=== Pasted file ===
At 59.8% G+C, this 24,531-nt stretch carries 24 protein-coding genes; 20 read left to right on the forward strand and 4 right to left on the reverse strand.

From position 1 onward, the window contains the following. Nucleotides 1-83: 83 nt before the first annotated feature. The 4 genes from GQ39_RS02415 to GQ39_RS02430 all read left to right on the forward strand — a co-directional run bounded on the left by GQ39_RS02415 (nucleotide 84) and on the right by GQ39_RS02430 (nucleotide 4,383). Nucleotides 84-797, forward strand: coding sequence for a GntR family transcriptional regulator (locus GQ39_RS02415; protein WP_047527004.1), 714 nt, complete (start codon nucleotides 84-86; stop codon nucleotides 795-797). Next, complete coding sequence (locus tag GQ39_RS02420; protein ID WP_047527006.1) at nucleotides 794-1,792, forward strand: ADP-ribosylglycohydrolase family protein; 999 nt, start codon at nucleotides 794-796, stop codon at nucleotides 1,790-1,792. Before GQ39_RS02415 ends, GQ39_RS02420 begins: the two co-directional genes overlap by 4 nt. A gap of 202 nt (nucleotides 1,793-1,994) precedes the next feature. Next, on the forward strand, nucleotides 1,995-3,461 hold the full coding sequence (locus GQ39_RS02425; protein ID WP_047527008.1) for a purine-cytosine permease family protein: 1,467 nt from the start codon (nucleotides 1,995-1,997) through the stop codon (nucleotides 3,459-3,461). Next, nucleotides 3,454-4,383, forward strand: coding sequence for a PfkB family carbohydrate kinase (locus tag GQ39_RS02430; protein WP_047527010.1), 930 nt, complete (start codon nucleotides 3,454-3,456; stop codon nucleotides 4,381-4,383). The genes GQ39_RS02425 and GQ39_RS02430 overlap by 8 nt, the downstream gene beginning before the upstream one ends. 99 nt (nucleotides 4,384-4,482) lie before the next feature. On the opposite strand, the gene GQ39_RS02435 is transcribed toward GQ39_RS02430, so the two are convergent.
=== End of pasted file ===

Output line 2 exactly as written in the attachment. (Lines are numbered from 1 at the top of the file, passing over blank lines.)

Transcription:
From position 1 onward, the window contains the following. Nucleotides 1-83: 83 nt before the first annotated feature. The 4 genes from GQ39_RS02415 to GQ39_RS02430 all read left to right on the forward strand — a co-directional run bounded on the left by GQ39_RS02415 (nucleotide 84) and on the right by GQ39_RS02430 (nucleotide 4,383). Nucleotides 84-797, forward strand: coding sequence for a GntR family transcriptional regulator (locus GQ39_RS02415; protein WP_047527004.1), 714 nt, complete (start codon nucleotides 84-86; stop codon nucleotides 795-797). Next, complete coding sequence (locus tag GQ39_RS02420; protein ID WP_047527006.1) at nucleotides 794-1,792, forward strand: ADP-ribosylglycohydrolase family protein; 999 nt, start codon at nucleotides 794-796, stop codon at nucleotides 1,790-1,792. Before GQ39_RS02415 ends, GQ39_RS02420 begins: the two co-directional genes overlap by 4 nt. A gap of 202 nt (nucleotides 1,793-1,994) precedes the next feature. Next, on the forward strand, nucleotides 1,995-3,461 hold the full coding sequence (locus GQ39_RS02425; protein ID WP_047527008.1) for a purine-cytosine permease family protein: 1,467 nt from the start codon (nucleotides 1,995-1,997) through the stop codon (nucleotides 3,459-3,461). Next, nucleotides 3,454-4,383, forward strand: coding sequence for a PfkB family carbohydrate kinase (locus tag GQ39_RS02430; protein WP_047527010.1), 930 nt, complete (start codon nucleotides 3,454-3,456; stop codon nucleotides 4,381-4,383). The genes GQ39_RS02425 and GQ39_RS02430 overlap by 8 nt, the downstream gene beginning before the upstream one ends. 99 nt (nucleotides 4,384-4,482) lie before the next feature. On the opposite strand, the gene GQ39_RS02435 is transcribed toward GQ39_RS02430, so the two are convergent.